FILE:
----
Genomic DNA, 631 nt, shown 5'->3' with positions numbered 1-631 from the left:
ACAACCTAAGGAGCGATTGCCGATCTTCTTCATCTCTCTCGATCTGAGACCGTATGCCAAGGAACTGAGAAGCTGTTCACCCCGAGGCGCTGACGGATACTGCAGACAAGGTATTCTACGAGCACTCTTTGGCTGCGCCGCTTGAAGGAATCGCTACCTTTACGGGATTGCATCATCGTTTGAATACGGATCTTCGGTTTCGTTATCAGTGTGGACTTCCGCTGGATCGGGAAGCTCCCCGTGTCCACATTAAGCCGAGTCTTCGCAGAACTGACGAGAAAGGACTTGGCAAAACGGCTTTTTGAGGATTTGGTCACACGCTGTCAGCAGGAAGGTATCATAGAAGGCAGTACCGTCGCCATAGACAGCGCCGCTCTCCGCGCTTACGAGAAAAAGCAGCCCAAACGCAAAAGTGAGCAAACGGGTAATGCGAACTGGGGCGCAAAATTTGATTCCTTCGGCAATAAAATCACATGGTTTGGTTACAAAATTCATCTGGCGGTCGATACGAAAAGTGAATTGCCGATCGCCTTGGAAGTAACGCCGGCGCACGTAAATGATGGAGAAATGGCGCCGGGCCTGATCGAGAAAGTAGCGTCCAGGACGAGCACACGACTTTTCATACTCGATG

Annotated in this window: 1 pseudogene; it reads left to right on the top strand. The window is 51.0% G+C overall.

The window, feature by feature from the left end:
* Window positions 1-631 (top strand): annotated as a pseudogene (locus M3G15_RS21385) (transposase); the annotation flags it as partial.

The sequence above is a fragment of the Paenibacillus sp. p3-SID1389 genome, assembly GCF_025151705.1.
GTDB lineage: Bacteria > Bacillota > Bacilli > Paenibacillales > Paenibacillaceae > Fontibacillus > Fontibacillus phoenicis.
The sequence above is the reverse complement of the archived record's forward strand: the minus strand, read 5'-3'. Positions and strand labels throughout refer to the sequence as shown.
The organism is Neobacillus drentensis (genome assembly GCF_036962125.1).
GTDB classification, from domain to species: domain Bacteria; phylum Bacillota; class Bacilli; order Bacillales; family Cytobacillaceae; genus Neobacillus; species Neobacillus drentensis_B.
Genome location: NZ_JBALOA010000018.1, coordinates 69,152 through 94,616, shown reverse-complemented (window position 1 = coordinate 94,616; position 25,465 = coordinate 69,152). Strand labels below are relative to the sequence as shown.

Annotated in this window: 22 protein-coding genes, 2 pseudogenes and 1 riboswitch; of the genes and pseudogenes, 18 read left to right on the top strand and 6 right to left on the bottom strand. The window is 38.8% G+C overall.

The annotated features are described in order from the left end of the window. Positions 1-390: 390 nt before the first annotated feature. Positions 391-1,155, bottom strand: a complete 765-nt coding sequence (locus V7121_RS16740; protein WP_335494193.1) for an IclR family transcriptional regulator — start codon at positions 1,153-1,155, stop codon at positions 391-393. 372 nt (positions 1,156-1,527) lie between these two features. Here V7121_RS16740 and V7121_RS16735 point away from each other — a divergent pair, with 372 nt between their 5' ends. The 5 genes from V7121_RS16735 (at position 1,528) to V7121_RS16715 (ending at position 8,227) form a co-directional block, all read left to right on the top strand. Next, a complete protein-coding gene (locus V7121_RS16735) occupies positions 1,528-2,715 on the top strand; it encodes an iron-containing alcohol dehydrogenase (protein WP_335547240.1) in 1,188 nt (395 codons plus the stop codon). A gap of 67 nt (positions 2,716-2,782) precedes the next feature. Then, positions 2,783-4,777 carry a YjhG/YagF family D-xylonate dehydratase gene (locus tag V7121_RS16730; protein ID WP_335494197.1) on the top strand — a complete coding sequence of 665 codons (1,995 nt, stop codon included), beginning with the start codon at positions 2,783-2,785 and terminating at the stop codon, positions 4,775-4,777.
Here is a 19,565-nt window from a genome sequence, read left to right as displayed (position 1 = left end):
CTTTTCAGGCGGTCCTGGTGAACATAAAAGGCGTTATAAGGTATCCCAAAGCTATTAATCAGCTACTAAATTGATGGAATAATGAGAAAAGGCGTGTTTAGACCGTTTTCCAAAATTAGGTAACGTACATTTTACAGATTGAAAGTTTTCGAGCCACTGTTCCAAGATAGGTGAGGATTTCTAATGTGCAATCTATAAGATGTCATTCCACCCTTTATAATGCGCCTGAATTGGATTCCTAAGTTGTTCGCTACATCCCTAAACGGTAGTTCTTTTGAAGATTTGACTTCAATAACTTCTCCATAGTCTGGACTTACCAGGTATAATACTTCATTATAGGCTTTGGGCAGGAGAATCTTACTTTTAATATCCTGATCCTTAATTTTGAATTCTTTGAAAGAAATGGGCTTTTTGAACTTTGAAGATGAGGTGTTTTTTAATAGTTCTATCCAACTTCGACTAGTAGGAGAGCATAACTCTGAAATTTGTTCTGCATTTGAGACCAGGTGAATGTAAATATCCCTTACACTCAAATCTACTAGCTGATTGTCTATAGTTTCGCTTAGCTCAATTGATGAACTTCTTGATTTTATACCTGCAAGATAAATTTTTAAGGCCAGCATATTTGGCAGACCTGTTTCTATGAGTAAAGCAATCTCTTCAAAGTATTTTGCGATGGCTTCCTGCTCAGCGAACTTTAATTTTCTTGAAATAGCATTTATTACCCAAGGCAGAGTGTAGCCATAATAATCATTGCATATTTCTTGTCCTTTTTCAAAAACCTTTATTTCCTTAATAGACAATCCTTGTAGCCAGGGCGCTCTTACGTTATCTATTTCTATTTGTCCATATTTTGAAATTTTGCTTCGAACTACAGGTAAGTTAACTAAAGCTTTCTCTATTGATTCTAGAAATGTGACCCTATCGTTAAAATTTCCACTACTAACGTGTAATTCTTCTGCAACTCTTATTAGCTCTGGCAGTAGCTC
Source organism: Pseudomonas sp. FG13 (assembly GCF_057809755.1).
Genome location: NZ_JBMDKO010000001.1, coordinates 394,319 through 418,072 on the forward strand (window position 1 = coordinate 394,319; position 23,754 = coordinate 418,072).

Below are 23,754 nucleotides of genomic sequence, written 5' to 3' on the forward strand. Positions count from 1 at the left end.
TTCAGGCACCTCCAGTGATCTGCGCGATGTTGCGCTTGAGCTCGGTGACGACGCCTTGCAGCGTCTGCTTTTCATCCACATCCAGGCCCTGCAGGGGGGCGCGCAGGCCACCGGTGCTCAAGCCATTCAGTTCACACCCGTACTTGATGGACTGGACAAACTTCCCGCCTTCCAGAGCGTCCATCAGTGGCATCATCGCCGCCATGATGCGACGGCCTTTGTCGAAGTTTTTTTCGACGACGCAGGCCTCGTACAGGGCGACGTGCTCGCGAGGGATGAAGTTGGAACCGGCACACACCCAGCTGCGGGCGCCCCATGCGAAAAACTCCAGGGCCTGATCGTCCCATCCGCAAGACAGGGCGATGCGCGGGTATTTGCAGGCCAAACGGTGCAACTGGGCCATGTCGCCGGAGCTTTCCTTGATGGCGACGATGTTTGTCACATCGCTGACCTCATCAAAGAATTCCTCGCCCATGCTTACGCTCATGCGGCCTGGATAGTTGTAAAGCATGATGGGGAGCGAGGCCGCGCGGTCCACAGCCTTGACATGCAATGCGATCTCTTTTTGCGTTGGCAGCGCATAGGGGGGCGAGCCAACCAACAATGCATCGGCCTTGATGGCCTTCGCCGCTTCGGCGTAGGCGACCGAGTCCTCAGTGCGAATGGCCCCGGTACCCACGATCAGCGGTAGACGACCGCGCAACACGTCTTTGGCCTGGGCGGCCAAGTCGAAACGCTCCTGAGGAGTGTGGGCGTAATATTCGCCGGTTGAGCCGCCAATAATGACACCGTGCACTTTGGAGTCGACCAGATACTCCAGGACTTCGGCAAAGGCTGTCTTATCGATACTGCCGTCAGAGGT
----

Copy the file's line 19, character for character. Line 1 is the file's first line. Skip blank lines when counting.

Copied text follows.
TTCAGGCACCTCCAGTGATCTGCGCGATGTTGCGCTTGAGCTCGGTGACGACGCCTTGCAGCGTCTGCTTTTCATCCACATCCAGGCCCTGCAGGGGGGCGCGCAGGCCACCGGTGCTCAAGCCATTCAGTTCACACCCGTACTTGATGGACTGGACAAACTTCCCGCCTTCCAGAGCGTCCATCAGTGGCATCATCGCCGCCATGATGCGACGGCCTTTGTCGAAGTTTTTTTCGACGACGCAGGCCTCGTACAGGGCGACGTGCTCGCGAGGGATGAAGTTGGAACCGGCACACACCCAGCTGCGGGCGCCCCATGCGAAAAACTCCAGGGCCTGATCGTCCCATCCGCAAGACAGGGCGATGCGCGGGTATTTGCAGGCCAAACGGTGCAACTGGGCCATGTCGCCGGAGCTTTCCTTGATGGCGACGATGTTTGTCACATCGCTGACCTCATCAAAGAATTCCTCGCCCATGCTTACGCTCATGCGGCCTGGATAGTTGTAAAGCATGATGGGGAGCGAGGCCGCGCGGTCCACAGCCTTGACATGCAATGCGATCTCTTTTTGCGTTGGCAGCGCATAGGGGGGCGAGCCAACCAACAATGCATCGGCCTTGATGGCCTTCGCCGCTTCGGCGTAGGCGACCGAGTCCTCAGTGCGAATGGCCCCGGTACCCACGATCAGCGGTAGACGACCGCGCAACACGTCTTTGGCCTGGGCGGCCAAGTCGAAACGCTCCTGAGGAGTGTGGGCGTAATATTCGCCGGTTGAGCCGCCAATAATGACACCGTGCACTTTGGAGTCGACCAGATACTCCAGGACTTCGGCAAAGGCTGTCTTATCGATACTGCCGTCAGAGGT